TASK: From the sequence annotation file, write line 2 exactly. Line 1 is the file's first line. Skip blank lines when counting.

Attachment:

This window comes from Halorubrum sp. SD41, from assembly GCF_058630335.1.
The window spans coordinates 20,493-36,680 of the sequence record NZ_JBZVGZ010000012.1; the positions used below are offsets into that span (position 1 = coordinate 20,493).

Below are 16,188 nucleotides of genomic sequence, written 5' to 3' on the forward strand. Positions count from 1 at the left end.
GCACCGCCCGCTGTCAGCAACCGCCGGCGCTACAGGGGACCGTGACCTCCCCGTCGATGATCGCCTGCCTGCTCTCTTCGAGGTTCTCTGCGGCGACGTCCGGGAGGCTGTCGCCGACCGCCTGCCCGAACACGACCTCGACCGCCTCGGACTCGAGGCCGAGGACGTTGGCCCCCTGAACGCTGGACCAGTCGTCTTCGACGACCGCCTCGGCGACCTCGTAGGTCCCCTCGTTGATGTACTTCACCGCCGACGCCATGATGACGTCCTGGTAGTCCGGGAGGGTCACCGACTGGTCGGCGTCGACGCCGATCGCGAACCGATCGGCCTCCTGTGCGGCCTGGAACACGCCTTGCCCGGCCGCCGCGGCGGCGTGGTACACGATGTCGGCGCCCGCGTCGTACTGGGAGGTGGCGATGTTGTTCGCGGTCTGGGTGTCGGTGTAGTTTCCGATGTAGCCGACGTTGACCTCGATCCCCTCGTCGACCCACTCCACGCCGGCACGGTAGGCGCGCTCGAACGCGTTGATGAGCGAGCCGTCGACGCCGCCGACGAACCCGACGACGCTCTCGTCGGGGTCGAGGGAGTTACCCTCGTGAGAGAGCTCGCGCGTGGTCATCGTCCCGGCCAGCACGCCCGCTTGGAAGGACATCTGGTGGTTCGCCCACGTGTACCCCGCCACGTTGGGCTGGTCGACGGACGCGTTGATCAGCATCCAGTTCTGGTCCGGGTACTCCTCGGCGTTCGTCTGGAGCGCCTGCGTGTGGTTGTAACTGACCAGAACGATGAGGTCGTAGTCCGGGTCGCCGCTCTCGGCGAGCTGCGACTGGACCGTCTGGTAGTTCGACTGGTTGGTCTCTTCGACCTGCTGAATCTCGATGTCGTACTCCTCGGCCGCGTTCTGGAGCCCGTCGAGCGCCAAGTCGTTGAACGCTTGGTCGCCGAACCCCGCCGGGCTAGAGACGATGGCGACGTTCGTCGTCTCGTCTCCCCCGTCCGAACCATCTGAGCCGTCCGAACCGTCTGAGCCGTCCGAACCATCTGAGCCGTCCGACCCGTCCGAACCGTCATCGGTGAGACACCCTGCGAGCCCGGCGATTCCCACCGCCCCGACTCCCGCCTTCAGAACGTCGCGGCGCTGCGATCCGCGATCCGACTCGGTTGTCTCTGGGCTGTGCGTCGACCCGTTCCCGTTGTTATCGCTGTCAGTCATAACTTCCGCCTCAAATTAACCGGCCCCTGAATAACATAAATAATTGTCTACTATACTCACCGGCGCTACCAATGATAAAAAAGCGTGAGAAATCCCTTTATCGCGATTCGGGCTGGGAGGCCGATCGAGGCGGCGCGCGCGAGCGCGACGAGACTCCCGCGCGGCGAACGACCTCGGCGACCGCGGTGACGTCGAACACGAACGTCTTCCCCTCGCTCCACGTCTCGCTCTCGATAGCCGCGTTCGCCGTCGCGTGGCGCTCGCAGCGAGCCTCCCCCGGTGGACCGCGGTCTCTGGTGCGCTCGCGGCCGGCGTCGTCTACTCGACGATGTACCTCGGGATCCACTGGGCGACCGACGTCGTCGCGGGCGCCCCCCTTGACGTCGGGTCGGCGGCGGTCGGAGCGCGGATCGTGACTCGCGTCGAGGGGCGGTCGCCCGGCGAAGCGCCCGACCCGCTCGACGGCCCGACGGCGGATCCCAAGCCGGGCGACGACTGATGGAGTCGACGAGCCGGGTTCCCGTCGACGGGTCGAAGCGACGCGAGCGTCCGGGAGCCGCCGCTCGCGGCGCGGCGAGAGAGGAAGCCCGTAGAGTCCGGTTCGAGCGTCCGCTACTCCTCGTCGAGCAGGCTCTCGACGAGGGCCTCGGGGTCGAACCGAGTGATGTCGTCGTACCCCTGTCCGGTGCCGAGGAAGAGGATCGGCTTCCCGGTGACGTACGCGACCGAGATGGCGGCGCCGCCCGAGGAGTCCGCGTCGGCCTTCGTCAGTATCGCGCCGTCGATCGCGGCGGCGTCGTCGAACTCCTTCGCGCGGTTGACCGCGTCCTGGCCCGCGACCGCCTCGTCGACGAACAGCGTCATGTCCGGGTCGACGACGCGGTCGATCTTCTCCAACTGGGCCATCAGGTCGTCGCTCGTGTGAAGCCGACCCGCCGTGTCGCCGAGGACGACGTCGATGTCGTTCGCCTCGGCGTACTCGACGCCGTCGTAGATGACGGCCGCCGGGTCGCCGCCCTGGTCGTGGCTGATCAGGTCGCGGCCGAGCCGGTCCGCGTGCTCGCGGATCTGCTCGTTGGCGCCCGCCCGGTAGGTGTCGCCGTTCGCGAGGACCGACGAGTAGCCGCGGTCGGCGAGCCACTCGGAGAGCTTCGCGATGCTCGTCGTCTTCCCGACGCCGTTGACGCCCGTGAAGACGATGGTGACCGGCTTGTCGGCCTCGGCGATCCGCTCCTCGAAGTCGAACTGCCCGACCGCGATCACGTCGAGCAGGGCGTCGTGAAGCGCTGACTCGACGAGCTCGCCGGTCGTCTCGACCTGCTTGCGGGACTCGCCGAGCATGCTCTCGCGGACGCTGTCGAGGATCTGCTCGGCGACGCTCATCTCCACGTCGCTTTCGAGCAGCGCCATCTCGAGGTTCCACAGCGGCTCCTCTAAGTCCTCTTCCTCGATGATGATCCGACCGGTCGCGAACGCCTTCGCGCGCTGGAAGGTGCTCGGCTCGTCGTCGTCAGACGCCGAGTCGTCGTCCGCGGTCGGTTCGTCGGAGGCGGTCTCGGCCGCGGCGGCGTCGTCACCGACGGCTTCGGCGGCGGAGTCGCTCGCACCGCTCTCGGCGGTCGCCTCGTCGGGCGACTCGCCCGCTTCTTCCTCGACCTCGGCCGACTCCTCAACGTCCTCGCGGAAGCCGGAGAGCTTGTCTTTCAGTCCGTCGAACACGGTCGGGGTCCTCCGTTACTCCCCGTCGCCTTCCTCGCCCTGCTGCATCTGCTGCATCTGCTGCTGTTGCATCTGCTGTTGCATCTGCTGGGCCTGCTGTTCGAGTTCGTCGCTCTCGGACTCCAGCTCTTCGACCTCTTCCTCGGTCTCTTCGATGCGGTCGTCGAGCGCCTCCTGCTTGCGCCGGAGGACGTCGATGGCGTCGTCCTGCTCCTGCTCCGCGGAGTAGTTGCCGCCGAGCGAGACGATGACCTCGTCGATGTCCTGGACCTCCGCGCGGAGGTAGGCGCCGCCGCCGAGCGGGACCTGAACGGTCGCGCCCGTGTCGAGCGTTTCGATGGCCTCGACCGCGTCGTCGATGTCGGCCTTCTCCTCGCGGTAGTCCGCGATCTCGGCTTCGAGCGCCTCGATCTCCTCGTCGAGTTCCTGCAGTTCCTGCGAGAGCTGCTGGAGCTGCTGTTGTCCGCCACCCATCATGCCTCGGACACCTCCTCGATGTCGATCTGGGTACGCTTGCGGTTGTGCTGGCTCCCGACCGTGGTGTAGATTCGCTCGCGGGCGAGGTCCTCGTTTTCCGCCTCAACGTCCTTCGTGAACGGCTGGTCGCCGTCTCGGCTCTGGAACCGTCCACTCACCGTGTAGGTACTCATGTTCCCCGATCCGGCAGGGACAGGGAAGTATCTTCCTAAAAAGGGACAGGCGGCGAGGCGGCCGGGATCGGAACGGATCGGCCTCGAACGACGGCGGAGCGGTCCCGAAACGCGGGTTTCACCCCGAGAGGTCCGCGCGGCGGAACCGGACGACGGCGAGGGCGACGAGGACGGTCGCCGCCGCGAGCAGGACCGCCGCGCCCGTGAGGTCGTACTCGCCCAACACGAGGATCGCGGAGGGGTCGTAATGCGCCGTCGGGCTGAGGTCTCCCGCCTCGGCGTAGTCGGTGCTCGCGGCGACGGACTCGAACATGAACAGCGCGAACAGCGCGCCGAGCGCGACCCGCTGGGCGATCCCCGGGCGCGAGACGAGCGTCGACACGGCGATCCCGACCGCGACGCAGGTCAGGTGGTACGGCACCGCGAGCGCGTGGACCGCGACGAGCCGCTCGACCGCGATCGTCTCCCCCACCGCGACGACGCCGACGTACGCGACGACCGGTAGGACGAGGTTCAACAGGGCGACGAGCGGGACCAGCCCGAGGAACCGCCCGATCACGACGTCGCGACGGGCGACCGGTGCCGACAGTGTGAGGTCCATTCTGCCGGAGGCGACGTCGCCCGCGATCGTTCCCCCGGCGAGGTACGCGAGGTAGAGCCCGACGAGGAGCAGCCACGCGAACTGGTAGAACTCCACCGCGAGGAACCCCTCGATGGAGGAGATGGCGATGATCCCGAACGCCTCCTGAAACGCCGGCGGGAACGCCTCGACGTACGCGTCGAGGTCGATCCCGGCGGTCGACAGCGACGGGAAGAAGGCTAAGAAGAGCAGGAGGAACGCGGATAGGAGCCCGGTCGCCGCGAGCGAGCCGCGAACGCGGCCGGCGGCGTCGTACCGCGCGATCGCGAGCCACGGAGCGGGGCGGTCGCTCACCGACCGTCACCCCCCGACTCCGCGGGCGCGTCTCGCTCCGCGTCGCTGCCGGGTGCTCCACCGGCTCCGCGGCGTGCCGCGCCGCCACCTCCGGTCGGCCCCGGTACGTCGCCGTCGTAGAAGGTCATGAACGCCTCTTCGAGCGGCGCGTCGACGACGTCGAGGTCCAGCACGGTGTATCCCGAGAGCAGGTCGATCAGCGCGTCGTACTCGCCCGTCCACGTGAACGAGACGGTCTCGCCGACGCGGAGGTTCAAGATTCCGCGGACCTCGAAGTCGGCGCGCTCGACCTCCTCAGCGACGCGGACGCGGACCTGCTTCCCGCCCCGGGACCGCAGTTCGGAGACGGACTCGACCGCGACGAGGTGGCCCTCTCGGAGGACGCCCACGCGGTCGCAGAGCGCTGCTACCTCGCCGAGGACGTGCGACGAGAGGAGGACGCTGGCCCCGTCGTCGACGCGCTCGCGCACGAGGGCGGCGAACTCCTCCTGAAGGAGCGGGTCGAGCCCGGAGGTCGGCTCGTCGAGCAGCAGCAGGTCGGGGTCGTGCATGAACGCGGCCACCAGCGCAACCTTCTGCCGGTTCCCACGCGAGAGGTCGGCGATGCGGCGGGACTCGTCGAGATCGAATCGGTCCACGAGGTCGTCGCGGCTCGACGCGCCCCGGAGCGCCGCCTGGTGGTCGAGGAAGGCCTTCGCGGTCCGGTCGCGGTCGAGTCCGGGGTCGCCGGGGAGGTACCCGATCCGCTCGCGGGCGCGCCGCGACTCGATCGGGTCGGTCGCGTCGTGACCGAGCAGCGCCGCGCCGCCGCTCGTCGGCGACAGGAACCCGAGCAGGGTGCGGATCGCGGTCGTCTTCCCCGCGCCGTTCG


The window spans coordinates 20,493-36,680 of the sequence record NZ_JBZVGZ010000012.1; the positions used below are offsets into that span (position 1 = coordinate 20,493).